Vein Ligation

Vein ligation is a minor surgical procedure to remove damaged veins and prevent any complications that may arise due to vein damage. In cases involving severe damage to several valves and the vein itself, the diseased part of the vein is removed (stripped). An incision below the vein allows for a flexible instrument to thread up the vein, grasp and remove it.

Typically, one or more incisions are made over the damaged area, and the vein is tied off, or ligated. If ligation cuts off a faulty valve and the vein and valves below the faulty one are healthy, the surgeon may opt to leave the vein in place in order to continue circulating blood through the veins with healthy valves.


This procedure is usually done on large varicose veins. It can also be done as a preventative measure to keep venous skin ulcers from returning after treatment. This surgery may be considered as a result of the following:

  • You have no other health problems and want to get rid of varicose veins for cosmetic reasons.
  • Your legs swell, ache, or feel heavy, especially after prolonged periods of standing.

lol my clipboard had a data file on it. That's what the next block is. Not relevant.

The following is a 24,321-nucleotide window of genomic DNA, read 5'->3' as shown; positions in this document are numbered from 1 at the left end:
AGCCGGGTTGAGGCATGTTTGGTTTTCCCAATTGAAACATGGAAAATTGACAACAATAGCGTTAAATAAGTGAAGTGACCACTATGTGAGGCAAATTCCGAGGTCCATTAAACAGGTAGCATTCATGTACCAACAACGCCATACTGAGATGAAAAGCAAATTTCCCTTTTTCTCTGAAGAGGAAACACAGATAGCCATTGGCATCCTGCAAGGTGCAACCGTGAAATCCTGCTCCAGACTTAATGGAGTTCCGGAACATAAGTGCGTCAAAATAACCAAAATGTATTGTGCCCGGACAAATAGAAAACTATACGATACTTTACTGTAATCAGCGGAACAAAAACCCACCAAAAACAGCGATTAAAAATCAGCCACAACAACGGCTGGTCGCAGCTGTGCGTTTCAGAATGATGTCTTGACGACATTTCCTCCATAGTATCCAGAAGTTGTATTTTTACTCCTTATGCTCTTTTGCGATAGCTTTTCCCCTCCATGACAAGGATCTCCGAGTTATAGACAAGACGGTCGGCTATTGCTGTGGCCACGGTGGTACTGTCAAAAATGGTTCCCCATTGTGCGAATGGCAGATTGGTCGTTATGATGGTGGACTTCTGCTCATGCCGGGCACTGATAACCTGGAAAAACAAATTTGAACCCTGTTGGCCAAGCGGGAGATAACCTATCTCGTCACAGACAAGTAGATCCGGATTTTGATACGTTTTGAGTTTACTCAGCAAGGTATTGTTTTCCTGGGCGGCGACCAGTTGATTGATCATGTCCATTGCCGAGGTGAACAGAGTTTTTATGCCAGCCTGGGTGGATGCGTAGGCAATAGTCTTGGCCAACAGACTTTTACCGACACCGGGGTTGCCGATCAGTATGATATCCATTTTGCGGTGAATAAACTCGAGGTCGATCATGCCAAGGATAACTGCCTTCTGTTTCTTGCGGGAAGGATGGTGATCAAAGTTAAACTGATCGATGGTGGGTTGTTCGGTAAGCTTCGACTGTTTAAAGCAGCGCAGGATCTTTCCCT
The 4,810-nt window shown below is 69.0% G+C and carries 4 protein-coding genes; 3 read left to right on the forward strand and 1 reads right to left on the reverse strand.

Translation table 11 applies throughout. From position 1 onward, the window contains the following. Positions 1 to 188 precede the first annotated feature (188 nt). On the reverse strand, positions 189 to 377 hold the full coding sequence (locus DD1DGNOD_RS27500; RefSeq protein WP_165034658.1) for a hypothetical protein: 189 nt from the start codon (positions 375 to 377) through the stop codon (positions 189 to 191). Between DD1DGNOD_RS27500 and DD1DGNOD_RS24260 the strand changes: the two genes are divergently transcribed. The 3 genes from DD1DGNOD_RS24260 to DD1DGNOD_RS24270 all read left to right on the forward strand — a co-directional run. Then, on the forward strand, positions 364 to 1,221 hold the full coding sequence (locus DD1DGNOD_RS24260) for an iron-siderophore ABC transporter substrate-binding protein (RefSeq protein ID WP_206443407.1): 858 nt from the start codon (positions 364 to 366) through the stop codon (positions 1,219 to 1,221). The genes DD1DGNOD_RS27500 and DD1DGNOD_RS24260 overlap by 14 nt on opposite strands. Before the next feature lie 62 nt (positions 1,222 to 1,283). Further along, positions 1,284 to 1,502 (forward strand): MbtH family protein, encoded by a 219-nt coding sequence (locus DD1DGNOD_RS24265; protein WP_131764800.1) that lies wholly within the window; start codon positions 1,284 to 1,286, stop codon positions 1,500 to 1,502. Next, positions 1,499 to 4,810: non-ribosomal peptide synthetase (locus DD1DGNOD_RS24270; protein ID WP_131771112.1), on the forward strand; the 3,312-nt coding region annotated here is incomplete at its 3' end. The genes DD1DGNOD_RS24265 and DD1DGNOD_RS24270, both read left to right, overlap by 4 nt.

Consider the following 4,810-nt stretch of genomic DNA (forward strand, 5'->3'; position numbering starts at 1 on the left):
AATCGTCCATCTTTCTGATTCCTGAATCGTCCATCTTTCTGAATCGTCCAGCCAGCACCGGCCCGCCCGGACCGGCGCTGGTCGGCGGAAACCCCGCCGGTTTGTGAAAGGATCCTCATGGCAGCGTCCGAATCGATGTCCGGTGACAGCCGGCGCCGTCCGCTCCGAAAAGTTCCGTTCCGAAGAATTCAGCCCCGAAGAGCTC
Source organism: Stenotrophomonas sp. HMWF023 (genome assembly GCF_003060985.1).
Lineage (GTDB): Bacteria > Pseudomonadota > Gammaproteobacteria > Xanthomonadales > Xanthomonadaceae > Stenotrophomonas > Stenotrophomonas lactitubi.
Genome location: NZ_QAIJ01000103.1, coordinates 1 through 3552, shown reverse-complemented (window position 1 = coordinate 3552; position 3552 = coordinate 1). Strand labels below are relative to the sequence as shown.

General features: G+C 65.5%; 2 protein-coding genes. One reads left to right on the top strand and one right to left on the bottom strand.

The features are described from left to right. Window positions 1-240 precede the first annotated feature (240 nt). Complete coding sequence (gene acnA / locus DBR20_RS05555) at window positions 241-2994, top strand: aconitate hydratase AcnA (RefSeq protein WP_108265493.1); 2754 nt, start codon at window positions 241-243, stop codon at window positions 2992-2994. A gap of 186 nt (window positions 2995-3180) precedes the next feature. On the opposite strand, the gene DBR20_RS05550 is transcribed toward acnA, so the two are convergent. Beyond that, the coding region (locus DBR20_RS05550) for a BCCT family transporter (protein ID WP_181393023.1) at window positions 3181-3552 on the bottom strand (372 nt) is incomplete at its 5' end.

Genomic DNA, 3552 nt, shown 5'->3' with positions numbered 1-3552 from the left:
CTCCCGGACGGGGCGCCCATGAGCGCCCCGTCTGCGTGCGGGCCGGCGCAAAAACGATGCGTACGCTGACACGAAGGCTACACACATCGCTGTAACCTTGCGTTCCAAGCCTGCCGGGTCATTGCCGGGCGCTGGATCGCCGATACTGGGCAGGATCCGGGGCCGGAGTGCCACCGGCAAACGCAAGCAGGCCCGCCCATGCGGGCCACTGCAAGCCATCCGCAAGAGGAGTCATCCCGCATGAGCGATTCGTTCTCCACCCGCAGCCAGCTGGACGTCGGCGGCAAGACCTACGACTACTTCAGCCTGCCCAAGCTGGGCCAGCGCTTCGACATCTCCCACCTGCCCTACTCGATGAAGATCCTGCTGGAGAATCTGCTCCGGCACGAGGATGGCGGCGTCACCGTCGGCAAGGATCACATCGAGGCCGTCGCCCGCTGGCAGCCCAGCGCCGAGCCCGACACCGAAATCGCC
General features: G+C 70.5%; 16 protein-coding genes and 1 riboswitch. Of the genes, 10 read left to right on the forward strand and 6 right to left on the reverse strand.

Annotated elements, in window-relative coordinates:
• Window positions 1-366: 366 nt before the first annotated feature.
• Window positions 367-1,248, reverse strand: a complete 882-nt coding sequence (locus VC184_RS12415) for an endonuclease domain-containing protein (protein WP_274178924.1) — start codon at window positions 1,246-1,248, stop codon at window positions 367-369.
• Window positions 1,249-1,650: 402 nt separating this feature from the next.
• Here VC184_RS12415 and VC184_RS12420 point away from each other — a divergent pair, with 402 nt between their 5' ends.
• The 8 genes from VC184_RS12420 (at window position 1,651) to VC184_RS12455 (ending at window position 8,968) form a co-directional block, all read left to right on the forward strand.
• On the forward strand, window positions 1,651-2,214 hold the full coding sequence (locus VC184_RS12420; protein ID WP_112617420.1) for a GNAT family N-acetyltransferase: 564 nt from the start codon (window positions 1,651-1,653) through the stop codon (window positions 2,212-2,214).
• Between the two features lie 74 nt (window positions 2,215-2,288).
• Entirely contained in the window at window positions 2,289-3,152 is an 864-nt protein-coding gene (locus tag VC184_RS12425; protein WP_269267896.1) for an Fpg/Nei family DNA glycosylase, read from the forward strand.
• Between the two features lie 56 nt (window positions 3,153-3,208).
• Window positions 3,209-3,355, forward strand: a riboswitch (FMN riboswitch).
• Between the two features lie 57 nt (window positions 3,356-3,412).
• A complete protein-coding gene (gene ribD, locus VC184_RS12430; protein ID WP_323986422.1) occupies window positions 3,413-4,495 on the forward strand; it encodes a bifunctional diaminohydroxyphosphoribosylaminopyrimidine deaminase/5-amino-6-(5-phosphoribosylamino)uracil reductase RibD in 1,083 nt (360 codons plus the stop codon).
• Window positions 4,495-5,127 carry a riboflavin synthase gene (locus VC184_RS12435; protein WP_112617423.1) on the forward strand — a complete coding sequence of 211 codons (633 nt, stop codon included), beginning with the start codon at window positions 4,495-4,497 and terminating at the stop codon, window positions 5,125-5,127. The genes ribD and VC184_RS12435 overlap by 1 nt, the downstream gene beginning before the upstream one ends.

• Varicose veins bleed.
  • Open sores (ulcers) develop due to varicose veins or poor blood flow.
  • The damaged area of the vein is located where it joins the deep and superficial veins in your groin or knee.

You may have more than one type of treatment if your varicose veins are both large and small. Following ligation and stripping to treat large varicose veins, sclerotherapy may be used to treat smaller issues.


As with any surgery, vein ligation has some risks, such as infection, bleeding, and anesthesia reactions. Risks can also include recurrence of the condition as well as scarring. In addition, if the deep vein system is damaged, the procedure may cause blood flow in the veins to worsen.

If the procedure is done below the knee and on the largest vein in the leg (great saphenous vein, or GSV), numbness may occur if nerves are damaged.

Vein ligation and stripping should not be considered in the following circumstances:

  • Adults who are older and have medical conditions which can pose a high risk for complications.
  • Poor circulation in arteries of the legs.
  • Fluid buildup and swelling due to skin infections, a blockage in lymph vessels (lymphedema), or blood-clotting issues.
  • Pregnancy.
  • An abnormal passageway between a vein and artery in the leg (arteriovenous fistula).

What to Expect

In most cases, vein ligation and stripping procedures are done with a regional or general anesthesia and on an outpatient basis. Patients typically go home the same day of their surgery, with no hospital stay required.

Most likely, it will take a few days before you can return to work. Several weeks after surgery, you will be able to resume normal recreational activities.